It’s the same story with St. Bernardus. The brewery was founded by French monks; due to 19th century anti-clericalism they moved the Catsberg Abbey Community to the beautiful town of Watou, West Flanders, Belgium. The “Refuge Notre Dame de St.Bernard” was created and they made cheese (not beer) to support the abbey. From around 1932 to 1992 they brewed and sold Trappist beer. During these brewing years, the Master Brewer of Westvleteren (a Trappist Brewery) came and helped his fellow Trappist monks out, bringing his wisdom, experience, and original beer recipes. This is why many believe that Abt. 12 closely resembles the legendary Westvleteren 12; arguably the best beer in the whole entire world (or so says most of the beer geeks) and guess what – it’s a Trappist Beer!
Here’s where the kink comes into play: in 1992, the Trappist brewers tightened up regulatons, and decided that the guys at St. Bernardus didn’t qualify as Trappist due to the beer production being outside of abbey walls. So there you have it – St. Bernardus is an unofficial Trappist beer. They have the rich history of a Trappist beer, the brotherhood, and the craft. They just got in a big hurry to make lots of their wonderful beer.
Let’s get to the review, shall we? Ladies and gentlemen – let’s welcome the delicious St. Bernardus Abt. 12 to Arkansas!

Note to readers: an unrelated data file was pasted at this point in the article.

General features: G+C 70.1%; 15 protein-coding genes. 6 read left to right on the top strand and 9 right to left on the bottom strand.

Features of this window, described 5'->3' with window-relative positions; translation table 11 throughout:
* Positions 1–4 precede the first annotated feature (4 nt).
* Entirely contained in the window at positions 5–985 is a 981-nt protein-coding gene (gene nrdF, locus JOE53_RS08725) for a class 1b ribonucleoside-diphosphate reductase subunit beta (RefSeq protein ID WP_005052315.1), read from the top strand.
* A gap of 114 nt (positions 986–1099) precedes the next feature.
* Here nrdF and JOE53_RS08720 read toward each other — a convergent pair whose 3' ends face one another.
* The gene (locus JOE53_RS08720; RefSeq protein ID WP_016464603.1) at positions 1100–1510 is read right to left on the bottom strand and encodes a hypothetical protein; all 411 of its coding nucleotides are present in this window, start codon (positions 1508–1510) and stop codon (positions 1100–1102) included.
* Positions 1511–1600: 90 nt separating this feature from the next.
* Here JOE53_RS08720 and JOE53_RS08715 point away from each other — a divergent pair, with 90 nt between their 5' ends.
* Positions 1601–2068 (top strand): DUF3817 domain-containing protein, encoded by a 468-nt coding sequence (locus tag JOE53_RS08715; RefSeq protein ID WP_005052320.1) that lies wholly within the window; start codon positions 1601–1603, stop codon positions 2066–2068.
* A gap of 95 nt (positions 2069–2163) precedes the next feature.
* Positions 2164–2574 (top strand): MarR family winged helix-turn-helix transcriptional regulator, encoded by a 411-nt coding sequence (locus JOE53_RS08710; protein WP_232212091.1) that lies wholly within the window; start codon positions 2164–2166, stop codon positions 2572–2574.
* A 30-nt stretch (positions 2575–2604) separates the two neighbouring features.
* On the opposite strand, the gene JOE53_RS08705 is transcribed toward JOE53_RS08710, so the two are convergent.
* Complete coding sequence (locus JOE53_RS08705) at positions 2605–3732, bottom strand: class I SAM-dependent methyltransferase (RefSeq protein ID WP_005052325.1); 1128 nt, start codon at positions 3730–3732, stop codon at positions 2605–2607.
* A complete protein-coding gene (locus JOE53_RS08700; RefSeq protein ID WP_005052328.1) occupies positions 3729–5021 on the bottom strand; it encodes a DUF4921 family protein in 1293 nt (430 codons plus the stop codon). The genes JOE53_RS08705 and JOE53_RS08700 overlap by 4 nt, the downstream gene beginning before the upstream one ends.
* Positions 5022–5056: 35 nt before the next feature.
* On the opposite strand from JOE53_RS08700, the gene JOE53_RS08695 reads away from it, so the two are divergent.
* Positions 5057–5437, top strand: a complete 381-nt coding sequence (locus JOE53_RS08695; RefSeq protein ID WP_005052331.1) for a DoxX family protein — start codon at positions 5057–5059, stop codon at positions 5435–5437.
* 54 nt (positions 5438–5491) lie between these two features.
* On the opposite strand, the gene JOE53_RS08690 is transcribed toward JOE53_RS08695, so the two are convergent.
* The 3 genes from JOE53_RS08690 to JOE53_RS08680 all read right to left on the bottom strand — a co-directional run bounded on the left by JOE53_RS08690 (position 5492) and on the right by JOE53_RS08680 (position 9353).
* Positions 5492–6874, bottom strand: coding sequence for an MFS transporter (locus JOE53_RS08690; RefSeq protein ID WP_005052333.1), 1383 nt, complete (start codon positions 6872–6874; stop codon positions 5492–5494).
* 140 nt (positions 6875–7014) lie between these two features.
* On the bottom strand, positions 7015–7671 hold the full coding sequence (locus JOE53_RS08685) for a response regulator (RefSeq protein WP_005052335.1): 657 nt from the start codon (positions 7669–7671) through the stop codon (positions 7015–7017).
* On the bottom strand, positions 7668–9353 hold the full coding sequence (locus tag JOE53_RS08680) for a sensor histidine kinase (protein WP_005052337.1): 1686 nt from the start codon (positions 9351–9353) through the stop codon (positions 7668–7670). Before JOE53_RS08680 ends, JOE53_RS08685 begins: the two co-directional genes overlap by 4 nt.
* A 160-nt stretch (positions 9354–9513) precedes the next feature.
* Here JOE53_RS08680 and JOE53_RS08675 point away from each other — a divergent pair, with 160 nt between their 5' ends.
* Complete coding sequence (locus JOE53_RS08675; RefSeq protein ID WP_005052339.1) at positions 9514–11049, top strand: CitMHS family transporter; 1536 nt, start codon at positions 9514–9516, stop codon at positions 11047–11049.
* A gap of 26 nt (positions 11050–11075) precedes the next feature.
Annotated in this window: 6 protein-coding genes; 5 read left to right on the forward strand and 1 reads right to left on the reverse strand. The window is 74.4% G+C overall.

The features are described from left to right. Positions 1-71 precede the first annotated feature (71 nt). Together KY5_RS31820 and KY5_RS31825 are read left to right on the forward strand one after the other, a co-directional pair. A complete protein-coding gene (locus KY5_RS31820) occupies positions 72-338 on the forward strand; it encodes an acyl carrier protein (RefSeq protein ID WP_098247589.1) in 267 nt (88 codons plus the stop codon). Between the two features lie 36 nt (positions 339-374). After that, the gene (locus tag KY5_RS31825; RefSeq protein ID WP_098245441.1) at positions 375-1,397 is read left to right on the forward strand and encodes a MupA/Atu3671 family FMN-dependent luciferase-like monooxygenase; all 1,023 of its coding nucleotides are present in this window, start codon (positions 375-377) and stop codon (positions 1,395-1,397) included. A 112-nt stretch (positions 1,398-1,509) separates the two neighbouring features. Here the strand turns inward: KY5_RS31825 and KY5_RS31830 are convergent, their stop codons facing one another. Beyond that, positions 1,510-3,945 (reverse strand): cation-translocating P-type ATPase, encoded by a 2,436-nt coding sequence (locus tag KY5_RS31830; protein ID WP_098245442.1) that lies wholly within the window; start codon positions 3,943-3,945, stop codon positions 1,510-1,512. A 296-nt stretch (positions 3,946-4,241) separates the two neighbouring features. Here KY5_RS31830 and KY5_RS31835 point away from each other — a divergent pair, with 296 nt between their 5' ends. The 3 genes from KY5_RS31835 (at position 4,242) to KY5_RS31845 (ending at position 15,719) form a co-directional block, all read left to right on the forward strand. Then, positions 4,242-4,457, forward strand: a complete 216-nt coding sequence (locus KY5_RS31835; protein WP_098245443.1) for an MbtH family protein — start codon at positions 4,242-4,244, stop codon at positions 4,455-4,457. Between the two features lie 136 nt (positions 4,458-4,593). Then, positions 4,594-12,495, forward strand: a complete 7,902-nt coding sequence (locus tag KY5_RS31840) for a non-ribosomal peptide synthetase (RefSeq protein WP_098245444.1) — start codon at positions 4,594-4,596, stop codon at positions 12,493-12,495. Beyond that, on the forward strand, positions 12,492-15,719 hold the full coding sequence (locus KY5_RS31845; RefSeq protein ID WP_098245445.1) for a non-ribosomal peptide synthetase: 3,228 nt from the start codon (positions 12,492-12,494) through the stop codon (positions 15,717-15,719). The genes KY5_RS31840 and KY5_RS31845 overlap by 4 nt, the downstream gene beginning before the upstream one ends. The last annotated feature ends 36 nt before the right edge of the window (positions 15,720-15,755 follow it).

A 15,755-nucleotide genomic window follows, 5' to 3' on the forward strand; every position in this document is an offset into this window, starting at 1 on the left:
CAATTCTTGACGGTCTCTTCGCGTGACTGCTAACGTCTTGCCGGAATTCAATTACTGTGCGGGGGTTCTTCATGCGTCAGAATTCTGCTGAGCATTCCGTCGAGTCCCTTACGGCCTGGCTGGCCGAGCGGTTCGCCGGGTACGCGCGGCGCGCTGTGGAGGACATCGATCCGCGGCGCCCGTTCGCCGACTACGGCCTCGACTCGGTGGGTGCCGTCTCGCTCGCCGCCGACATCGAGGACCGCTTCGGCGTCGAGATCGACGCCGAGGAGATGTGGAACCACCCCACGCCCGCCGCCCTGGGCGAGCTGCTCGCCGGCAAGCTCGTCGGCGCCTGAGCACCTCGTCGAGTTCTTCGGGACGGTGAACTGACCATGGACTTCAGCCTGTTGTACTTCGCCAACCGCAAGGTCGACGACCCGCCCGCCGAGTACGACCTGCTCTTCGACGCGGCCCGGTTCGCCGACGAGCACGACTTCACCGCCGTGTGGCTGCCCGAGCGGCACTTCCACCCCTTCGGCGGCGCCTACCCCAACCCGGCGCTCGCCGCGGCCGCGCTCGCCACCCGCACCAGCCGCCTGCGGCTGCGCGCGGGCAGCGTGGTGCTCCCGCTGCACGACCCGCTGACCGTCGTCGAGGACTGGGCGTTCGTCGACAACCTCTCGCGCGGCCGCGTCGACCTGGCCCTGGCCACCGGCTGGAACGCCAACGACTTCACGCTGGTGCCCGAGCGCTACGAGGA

With much excitement, we poured this beer into a Dogfish Head goblet. It pours a dark, reddish mahogany with a creamy, rocky, thick and sticky masterpiece of a head that only Belgians seem to have mastered.
The nose is subtle yet apparent – it’s complex. You can sense some darker toasty malts, dark dried fruits like plum and raisins, sweet cream, peppery spices, caramel and brown sugar.
The flavor is wonderful and surprisingly drinkable, flavorful and refreshing – it’s like eating a perfect steak when you haven’t had food for days. We think drinking the beer is incredibly fun as well – the flavors change and open as the beer warms, just like a fine wine. Throughout the sitting, we tasted flavors like earthy tobacco, a rye whiskey-like sweetness and spiciness, creamy banana-like sweetness, huge savory dark fruit sweetness that changes after each sip and earthy soft hops to balance the beer perfectly.
All these flavors make a great beer, but the mouth feel is the icing on the cake. It’s not overly carbonated… rather, it just seems perfect. It’s not sticky or thick, yet it’s not oily or slick. It’s just a wonderful, smooth, soft, amazing feel that leaves you thinking this beer is 3.5% ABV, when in fact it’s a huge heavyweight 10%.
One of the things that makes this beer world-class is the execution of all the above – the smell, flavor and mouth feel are all so wonderfully crafted to work in balance with each other making this beer is simply fantastic to enjoy. It’s really astonishing to see that it is 10% ABV! This beer is a true championship football team where the special teams are the best, the offense is perfectly tuned, and the defense is impassable; Abt. 12’s small details and nuances all work together to form a world-class beer.
You can find this amazing beer at the following beer-worshiping places – and please note – if your favorite liquor store does NOT have this beer – ask for it! Do that for yourself, and your beer geek community!
Colonial Wine & Spirits – Little Rock
Capital Hotel – Little Rock
Lake Liquor – Maumelle
The Bottle – Fayetteville
Crush Wine Bar – North Little Rock
Flying Saucer – Little Rock
Springhill Wine & Spirits – North Little Rock
Sullivant’s Liquor – Little Rock
We give this Beer 5 Diamonds